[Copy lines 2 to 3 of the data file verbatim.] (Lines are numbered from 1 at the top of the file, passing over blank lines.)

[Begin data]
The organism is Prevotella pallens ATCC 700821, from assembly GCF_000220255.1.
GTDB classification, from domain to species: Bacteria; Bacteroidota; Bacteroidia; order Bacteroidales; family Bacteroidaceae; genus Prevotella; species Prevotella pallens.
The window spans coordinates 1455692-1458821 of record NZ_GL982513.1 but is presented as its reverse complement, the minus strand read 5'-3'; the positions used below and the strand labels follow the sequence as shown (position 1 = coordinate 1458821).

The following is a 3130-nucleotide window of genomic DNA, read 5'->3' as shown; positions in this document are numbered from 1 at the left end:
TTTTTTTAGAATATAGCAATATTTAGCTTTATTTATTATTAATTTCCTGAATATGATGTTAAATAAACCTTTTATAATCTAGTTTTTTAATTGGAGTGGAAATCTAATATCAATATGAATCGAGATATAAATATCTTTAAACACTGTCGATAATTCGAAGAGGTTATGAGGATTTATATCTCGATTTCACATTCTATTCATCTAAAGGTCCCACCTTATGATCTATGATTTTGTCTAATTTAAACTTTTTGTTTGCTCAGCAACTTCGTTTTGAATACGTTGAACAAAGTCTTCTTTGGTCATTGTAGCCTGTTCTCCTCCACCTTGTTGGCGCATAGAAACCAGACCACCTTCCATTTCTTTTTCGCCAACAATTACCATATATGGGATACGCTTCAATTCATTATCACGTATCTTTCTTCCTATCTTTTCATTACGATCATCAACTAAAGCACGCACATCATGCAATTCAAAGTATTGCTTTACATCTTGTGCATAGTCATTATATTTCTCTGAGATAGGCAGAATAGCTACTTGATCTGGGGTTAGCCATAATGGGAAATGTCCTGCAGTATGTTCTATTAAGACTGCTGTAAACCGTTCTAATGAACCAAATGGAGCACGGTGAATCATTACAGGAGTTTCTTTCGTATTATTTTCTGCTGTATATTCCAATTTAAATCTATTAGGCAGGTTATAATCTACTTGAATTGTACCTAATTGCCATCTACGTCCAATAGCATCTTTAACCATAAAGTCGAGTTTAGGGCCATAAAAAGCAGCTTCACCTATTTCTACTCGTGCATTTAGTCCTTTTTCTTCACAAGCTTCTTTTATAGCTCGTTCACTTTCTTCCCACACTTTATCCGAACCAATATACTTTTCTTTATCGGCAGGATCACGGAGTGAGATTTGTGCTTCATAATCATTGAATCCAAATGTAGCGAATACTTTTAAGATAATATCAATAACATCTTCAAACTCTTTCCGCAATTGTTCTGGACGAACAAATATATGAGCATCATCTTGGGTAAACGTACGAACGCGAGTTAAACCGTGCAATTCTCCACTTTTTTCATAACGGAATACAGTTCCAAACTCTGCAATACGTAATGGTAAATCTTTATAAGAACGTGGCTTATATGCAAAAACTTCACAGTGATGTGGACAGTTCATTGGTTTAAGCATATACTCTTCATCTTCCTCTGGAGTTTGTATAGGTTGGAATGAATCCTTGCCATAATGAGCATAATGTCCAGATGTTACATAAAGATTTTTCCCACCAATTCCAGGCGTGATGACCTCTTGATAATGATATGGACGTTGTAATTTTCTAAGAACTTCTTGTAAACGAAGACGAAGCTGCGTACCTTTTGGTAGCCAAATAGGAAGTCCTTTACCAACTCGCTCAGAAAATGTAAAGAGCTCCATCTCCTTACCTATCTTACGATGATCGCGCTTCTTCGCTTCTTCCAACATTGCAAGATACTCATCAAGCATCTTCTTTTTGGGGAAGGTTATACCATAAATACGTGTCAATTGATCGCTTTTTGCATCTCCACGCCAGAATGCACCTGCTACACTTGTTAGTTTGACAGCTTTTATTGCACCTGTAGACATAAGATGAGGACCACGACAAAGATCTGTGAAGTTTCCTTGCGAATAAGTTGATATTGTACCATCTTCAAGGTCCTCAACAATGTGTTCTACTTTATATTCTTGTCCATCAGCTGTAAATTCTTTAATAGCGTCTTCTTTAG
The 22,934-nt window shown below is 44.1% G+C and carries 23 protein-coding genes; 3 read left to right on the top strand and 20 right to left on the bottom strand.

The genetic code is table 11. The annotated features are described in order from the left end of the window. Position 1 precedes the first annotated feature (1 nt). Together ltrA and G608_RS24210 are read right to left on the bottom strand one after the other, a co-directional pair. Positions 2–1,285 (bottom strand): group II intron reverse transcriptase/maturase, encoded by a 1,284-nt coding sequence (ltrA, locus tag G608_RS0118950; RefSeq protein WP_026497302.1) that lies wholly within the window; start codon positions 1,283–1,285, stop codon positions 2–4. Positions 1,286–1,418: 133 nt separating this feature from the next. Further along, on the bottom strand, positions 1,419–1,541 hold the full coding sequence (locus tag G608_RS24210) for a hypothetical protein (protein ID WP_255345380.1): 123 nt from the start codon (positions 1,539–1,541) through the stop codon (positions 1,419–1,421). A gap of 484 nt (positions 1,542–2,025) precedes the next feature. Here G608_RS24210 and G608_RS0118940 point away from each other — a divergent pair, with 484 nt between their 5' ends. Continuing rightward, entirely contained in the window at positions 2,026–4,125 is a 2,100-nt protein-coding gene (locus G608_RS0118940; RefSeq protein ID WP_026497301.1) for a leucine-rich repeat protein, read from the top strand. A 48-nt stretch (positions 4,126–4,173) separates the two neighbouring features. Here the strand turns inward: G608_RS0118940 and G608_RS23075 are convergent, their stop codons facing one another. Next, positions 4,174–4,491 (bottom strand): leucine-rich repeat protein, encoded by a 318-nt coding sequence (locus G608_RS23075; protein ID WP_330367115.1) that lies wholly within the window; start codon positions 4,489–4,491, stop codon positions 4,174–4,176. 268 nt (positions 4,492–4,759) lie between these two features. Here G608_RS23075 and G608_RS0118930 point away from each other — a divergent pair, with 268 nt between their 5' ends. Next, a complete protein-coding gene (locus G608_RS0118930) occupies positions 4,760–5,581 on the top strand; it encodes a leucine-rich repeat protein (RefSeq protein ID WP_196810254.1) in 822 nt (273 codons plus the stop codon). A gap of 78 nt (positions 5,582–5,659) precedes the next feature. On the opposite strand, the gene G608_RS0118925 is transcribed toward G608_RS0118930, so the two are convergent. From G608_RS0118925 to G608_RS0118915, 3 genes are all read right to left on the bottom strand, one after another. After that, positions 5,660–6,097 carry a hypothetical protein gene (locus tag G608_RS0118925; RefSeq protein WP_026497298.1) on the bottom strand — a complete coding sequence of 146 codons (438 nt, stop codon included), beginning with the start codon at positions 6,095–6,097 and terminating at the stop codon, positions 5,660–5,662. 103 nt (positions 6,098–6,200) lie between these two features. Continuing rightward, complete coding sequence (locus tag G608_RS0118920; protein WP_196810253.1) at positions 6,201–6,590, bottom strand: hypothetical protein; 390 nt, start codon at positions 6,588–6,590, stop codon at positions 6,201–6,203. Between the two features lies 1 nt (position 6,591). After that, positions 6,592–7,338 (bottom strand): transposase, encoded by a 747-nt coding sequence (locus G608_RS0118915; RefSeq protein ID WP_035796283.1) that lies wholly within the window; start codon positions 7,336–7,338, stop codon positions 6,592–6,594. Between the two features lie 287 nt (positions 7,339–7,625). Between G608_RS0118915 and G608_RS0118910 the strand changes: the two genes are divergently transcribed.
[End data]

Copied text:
GTDB classification, from domain to species: Bacteria; Bacteroidota; Bacteroidia; order Bacteroidales; family Bacteroidaceae; genus Prevotella; species Prevotella pallens.
The window spans coordinates 1455692-1458821 of record NZ_GL982513.1 but is presented as its reverse complement, the minus strand read 5'-3'; the positions used below and the strand labels follow the sequence as shown (position 1 = coordinate 1458821).